Feeds

Me, me, me: Iomega clones PCs virtually

VMware technology does the trick

Reducing the cost and complexity of web vulnerability management

Iomega will offer a Windows PC cloning facility to store a PC clone on an Iomega hard drive and run it in a connected secondary PC, notebook or netbook.

The v.Clone software will copy a complete image of a primary PC to a USB-connected Iomega hard drive. When that hard drive is connected to a secondary PC, be it a desktop, notebook or even certain kinds of netbook, you can launch the clone and work with it as a virtual machine running under the new host machine's operating system using Iomega supplied v.Clone reader software.

Iomega describes it as "a custom version of the VMware Player software". EMC blogger Storagezilla said: "It's effectively a differential snapshot backup writing into a VMDK file, you then play the VMDK in a VM Player."

In a pdf note on the software, Iomega states: "No data is left behind on the secondary computer, so your files are kept secure." You will also need password access to launch the clone and, as a second level of protection, the clone image can be encrypted with Iomega eGo Encrypt or Encrypt Plus Portable Hard Drives.

Iomega's note says: "When you plug the hard drive into a secondary computer (for example, a netbook or another PC), you can run the virtual image as an application that let’s you work just as if you were on your primary PC. Any revisions are saved to the virtual image on the external hard drive, not on the secondary PC."

Such revisions will be synched back to the primary PC when the hard drive is reconnected to it.

This general process will be utterly familiar to Parallels users who run Windows as a virtual machine under Parallels on the Mac.

The restrictions are that the primary computer and any secondary computer used "with v.Clone must be running a supported version of Windows (including Windows 7, Windows Vista, or Windows XP)." You need administrator access to both the primary and secondary computers.

Iomega makes the point that, obviously, the cloned image is a kind of disaster recovery facility if your primary PC breaks. However, it is not a complete backup replacement as "v.Clone will clone the entire contents of your hard drive only when a clone is created.

"Once the virtual image is created, the v.Clone sync process keeps the contents of certain key folders (such as My Documents/Documents) up-to-date. Sync does not include the operating system or applications."

Iomega adds the point that "you can’t use v.Clone to restore the operating system, applications, and data files back onto your primary system".

You can check out software upgrades using the clone so as not to risk damaging your primary PC with untested software.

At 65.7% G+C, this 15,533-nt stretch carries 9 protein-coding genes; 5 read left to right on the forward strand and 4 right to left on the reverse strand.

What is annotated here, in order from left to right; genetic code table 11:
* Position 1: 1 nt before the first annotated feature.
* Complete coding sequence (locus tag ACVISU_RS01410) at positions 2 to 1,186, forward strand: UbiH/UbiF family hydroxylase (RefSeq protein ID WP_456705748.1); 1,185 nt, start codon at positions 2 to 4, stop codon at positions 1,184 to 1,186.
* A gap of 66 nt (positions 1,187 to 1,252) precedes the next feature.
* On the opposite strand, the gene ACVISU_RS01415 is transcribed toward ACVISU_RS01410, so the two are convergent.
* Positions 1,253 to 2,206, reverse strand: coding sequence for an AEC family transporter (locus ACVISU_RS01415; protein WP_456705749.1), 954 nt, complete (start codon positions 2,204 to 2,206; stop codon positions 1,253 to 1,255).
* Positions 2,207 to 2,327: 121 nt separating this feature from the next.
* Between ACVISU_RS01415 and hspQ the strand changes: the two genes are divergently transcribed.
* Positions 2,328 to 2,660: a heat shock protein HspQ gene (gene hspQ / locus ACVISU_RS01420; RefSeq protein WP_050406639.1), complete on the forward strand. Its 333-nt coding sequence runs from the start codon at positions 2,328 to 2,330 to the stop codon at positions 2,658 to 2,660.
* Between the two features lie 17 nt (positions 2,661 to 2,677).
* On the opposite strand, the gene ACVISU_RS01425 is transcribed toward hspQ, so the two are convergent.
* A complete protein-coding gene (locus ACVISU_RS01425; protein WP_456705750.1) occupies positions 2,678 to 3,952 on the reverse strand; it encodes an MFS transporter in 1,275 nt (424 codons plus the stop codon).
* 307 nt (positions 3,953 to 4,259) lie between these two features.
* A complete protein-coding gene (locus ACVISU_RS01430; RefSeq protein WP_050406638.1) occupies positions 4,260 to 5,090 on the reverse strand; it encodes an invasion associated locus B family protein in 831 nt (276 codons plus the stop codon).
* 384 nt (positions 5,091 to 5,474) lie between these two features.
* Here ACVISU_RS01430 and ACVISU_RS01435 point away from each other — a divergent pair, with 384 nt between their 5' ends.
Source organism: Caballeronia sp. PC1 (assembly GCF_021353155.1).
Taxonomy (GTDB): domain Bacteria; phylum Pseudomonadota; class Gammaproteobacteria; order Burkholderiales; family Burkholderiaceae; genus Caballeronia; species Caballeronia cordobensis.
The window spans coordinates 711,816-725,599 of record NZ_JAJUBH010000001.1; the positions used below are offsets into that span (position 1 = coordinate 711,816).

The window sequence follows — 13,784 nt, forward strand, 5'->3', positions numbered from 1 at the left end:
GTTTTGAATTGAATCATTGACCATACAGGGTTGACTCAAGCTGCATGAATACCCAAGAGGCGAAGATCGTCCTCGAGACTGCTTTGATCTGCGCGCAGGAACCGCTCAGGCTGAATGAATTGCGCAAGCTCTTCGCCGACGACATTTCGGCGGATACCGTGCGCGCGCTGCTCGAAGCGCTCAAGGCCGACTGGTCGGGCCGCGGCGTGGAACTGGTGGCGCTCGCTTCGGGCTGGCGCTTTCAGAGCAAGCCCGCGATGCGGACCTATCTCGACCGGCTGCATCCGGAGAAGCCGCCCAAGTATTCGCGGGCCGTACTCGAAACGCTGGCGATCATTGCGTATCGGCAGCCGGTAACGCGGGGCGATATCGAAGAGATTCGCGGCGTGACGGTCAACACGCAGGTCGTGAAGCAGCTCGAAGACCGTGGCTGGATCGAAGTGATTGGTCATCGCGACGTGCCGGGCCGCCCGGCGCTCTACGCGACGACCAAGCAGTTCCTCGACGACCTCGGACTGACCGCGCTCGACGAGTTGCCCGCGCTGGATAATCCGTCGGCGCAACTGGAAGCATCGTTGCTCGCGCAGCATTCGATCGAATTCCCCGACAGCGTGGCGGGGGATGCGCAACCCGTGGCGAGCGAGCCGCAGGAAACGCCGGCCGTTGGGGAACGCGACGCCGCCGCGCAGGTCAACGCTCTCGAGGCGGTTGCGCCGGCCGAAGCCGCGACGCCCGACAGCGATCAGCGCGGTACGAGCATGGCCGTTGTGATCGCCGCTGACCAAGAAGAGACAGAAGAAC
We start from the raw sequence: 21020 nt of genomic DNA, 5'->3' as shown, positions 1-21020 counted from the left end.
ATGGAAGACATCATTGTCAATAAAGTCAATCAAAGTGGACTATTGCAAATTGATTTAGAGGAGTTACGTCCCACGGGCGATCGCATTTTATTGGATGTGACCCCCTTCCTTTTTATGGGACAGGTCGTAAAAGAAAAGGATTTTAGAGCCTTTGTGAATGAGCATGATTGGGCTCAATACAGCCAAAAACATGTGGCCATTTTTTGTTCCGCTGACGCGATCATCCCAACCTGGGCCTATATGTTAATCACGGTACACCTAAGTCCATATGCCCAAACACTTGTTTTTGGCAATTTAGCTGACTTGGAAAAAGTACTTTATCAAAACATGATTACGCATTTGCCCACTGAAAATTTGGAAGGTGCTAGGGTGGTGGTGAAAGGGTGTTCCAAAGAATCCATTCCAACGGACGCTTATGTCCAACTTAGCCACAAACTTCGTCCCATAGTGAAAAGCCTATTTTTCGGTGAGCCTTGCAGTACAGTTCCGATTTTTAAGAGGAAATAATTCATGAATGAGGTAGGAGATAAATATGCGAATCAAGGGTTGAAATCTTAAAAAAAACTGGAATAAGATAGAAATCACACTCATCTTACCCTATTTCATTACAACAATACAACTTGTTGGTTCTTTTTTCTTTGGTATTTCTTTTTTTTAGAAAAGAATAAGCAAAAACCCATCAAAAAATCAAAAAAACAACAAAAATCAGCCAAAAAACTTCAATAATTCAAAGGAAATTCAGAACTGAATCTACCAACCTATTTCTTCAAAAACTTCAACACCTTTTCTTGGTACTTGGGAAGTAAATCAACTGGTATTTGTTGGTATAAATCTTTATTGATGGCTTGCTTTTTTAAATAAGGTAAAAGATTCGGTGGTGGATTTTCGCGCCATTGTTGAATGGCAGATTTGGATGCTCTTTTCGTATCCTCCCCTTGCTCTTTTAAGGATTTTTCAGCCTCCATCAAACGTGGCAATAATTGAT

There are possibilities here for running a Windows 7 Home Premium v.Clone in a Windows XP secondary PC and so getting some remote access from your secondary Windows XP machine back to the primary Windows 7 PC. Currently Windows XP users don't have remote access to Windows 7 PCs via that software's HomeGroup facility. If Iomega has a way around that limitation many XP users would be well pleased. If it also works with a Parallels XP virtual machine on a Mac that will please lots more users.

Iomega says it will demonstrate the v.Clone software at CES in Las Vegas later this week. It will be included with its USB-connected hard drives in the first quarter of this year and the software will also be available as a download. ®

Reducing the cost and complexity of web vulnerability management

More from The Register

next story
Wanna keep your data for 1,000 YEARS? No? Hard luck, HDS wants you to anyway
Combine Blu-ray and M-DISC and you get this monster
US boffins demo 'twisted radio' mux
OAM takes wireless signals to 32 Gbps
Apple flops out 2FA for iCloud in bid to stop future nude selfie leaks
Millions of 4chan users howl with laughter as Cupertino slams stable door
No biggie: EMC's XtremIO firmware upgrade 'will wipe data'
But it'll have no impact and will be seamless, we're told
Students playing with impressive racks? Yes, it's cluster comp time
The most comprehensive coverage the world has ever seen. Ever
Run little spreadsheet, run! IBM's Watson is coming to gobble you up
Big Blue's big super's big appetite for big data in big clouds for big analytics
prev story

Whitepapers

Secure remote control for conventional and virtual desktops
Balancing user privacy and privileged access, in accordance with compliance frameworks and legislation. Evaluating any potential remote control choice.
WIN a very cool portable ZX Spectrum
Win a one-off portable Spectrum built by legendary hardware hacker Ben Heck
Intelligent flash storage arrays
Tegile Intelligent Storage Arrays with IntelliFlash helps IT boost storage utilization and effciency while delivering unmatched storage savings and performance.
High Performance for All
While HPC is not new, it has traditionally been seen as a specialist area – is it now geared up to meet more mainstream requirements?
Beginner's guide to SSL certificates
De-mystify the technology involved and give you the information you need to make the best decision when considering your online security options.